by Bob

The following email was received the morning after a game. Immediately after the game, I was verbally abused by the player’s mother in front of the players and the parents.

Email from Dad to ALL Parents and Coaches

“I’d just like to recap what happened at yesterdays game for those of you with blinders on. With our game excruciatingly out of hand at 14-3, these “wonderful” coaches told a 10 year old in the 5th inning, that you are not going to go to bat this inning, thus purposely pulling him out of the line up and denying him his 2nd turn to hit. Again, the score was 14-3!!. Never in my 44 years of playing, coaching or watching baseball, have I witnessed any move by a coach so cruel. 10 year old baseball folks.

Now on this Father’s Day, I have to comfort my son and try to explain to him why he had been humiliated in front of his family, friends, and most especially, his teammates. Great job you wonderful coaches!”

The background is that I coach a U11 team. We’re in our third year as a team and I’m proud to say we have all the same players we started with. The first two years, we made the parents aware we would have equal playing time and allow players to play multiple positions. Prior to this year, we told the parents that playing time would not be equal, and we’d start having the players play positions they were best suited for to compete. We play in an A division competitive league. League minimum playing time is 6 defensive outs per game, no at bat rule, and we’re allowed to use an extra hitter to bat 10 players (I have twelve on the team) which I do.

This parent’s player fits into what I’d say is my developmental group of players (about 5 of the 12) who typically play 4 innings a game while the “starters” typically play the whole game (which is six innings). I track at bats throughout the year to make sure players get equal at bats within the groups, but playing time in the field is not equal. In this game, we weren’t hitting and several players had gotten up only once, including this parent’s son. In the normal course of substitutions, I removed his son in favor of another player who hasn’t gotten as many at bats this year. So this parents son batted once, as did several other players on the team during the game, while the player I substituted batted twice. It happens all the time when we’re not hitting, and in some games players haven’t gotten any at-bats which I make sure to address in the next game with line-ups and batting order.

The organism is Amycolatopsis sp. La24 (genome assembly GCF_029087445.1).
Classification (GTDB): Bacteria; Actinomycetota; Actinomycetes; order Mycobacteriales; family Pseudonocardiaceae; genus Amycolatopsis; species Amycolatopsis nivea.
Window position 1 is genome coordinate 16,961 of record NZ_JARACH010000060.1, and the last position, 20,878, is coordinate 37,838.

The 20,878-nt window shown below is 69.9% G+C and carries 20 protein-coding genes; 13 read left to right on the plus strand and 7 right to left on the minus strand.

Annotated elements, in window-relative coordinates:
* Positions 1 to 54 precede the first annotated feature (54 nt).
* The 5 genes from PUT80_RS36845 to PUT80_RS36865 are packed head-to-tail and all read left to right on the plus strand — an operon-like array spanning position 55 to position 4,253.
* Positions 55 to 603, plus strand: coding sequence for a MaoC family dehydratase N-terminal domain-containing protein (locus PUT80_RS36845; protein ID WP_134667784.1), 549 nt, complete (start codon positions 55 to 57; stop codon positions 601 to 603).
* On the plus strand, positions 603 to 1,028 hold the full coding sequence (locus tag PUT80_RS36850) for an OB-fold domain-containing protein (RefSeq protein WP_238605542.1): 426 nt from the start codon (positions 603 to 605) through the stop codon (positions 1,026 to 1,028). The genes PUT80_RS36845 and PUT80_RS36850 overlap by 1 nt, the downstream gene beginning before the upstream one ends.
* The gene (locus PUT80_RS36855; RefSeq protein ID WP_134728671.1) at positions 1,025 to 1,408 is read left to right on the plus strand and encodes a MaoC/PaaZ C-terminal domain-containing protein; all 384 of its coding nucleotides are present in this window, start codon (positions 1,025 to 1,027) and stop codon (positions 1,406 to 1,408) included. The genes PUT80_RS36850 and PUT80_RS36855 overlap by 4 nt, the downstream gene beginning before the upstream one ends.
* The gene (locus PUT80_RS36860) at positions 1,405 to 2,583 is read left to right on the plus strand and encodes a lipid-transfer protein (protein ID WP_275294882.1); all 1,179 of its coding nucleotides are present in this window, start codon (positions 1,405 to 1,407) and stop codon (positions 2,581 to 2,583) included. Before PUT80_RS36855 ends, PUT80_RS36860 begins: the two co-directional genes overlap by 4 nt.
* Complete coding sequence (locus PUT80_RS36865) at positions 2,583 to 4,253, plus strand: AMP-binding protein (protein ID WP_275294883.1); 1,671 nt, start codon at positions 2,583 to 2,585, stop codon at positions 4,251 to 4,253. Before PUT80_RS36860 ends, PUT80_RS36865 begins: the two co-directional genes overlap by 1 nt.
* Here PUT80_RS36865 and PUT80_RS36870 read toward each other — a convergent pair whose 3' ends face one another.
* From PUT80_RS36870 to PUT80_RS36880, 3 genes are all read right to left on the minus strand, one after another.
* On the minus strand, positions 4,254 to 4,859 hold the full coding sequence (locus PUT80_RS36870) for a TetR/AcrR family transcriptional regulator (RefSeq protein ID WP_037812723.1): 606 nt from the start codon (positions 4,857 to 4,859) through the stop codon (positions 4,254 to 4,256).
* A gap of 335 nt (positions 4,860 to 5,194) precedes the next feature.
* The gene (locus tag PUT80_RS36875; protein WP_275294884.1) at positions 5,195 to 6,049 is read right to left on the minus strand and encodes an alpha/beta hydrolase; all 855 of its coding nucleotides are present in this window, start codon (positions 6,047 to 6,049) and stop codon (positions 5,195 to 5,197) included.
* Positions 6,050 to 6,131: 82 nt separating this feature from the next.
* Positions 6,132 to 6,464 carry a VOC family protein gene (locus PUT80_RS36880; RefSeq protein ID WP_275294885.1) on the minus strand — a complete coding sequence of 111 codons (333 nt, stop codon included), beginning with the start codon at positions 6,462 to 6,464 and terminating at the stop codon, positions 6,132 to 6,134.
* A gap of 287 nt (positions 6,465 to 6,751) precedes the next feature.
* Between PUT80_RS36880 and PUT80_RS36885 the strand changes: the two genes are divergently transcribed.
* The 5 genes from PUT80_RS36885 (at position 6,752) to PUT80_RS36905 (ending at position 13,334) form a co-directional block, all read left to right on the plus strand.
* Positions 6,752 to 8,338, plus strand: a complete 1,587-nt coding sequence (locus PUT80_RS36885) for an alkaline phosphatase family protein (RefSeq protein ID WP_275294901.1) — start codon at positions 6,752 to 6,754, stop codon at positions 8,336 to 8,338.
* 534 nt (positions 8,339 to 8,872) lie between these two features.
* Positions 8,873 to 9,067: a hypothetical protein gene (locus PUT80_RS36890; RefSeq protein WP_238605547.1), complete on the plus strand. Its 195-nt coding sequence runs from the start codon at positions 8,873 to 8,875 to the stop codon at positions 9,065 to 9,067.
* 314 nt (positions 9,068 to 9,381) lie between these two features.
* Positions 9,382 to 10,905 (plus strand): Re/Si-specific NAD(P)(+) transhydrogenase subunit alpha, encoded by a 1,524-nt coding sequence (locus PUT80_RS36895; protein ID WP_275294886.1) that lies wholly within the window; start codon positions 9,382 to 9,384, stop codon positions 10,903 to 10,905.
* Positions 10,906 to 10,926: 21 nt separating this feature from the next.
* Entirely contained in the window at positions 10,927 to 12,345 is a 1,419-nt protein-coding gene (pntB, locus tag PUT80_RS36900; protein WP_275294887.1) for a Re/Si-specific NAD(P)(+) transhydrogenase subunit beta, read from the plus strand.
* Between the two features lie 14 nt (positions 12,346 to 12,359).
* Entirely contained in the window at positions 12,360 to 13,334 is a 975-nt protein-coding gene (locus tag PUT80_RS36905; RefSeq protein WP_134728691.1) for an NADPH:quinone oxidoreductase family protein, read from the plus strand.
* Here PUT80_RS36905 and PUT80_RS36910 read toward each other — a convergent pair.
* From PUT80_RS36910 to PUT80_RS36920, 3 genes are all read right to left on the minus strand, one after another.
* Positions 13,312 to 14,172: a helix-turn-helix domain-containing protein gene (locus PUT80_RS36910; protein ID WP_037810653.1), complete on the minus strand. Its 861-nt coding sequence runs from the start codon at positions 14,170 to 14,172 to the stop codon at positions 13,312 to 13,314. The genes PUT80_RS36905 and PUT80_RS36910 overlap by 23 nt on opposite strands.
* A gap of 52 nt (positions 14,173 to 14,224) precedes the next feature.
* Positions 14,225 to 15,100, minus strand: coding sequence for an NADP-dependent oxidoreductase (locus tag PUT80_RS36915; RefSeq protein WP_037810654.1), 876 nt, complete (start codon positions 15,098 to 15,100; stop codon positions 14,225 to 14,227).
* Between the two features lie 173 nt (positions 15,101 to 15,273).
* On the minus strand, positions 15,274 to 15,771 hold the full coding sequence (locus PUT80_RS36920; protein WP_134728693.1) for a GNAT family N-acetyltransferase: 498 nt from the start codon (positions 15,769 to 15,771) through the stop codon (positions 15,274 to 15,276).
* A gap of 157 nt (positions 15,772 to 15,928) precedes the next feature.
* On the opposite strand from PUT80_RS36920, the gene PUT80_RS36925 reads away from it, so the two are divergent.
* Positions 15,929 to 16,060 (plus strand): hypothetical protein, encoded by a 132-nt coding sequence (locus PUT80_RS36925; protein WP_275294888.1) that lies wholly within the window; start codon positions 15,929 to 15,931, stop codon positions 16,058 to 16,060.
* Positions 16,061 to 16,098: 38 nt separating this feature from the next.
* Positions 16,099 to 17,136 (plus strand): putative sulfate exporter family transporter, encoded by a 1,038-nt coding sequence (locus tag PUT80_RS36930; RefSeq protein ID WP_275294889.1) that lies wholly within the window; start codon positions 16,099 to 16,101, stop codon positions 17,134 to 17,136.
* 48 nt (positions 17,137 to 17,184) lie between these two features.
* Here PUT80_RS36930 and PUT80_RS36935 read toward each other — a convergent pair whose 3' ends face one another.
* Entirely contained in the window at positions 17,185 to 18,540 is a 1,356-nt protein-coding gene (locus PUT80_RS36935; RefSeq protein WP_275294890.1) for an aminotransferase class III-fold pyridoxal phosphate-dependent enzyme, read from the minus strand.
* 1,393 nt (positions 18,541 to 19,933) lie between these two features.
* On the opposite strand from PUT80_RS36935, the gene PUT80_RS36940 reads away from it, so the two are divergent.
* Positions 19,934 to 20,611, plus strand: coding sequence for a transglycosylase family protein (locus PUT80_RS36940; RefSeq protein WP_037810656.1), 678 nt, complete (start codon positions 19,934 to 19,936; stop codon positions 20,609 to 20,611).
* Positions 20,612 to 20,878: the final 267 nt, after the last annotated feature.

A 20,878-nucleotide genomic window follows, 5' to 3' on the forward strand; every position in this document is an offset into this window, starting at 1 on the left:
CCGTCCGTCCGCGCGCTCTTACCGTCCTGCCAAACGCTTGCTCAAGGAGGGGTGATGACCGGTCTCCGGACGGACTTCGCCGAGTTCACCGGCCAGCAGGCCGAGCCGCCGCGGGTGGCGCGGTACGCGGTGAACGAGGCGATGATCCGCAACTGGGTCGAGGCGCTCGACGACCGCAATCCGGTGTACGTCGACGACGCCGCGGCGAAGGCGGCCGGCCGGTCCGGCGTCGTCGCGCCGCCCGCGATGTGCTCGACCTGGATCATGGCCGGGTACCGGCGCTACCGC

Thanks for the question Bob!

Based on what you have submitted, it is my belief that the parent acted totally out of line by verbally abusing you post-game (in front of others) and sending an irate email to all of the coaches and parents. There is NO place for that in youth sports whatsoever!

To be honest, I am 100% certain that most of the other parents want nothing to do with this parent’s behavior. They are probably embarrassed by the whole situation and I am guessing that you will probably receive some supportive comments from many of them.

How to Respond?

I think you should respond with something like:

Dear Parent

Thank you for the note. I understand you have some concerns about my coaching style. Instead of involving other families, as you have in this email, I would feel more comfortable if we could meet personally to discuss your concerns.

Would you like to meet for coffee tomorrow morning? If that doesn’t work, please let me know when you are available.



Always start your email response with a “Thank you.” It sets the tone that you are respectful and will listen. It will make him re-think how he has treated you. He is trying to “bait” you into responding irrationally so he has more “evidence” against you. By keeping your cool, he has nothing!

There is a good chance that he will not respond or that he will not want to meet with you. That is his choice. However, if he does want to meet, be sure to meet in a public place (he will be forced to act more maturely) and be sure to have your ducks in a row. Make sure that you have notes that remind him about your pre-season conversations about playing time and calmly tell him how you see the situation. If you are following “league-ok’d” rules, you have nothing to worry about.

If, after you meet with him, he still wants to act irrationally, that is his choice. Simply move on and coach your team. You should also notify your organization about the problems you are having with this parent. They should have no problems supporting you as long as you are following their rules and have always been up-front with this parent.

Overall, just remember to stay calm and stick to the facts. Don’t allow him to “bait” you into becoming irrational yourself. It is easy to fall into that trap, but stay strong.

Wow… Coaching youth sports should be fun, but this happens much too often. I hope things get better for you and your entire team (players, coaches and parents). Let me know how things go or if you have further questions.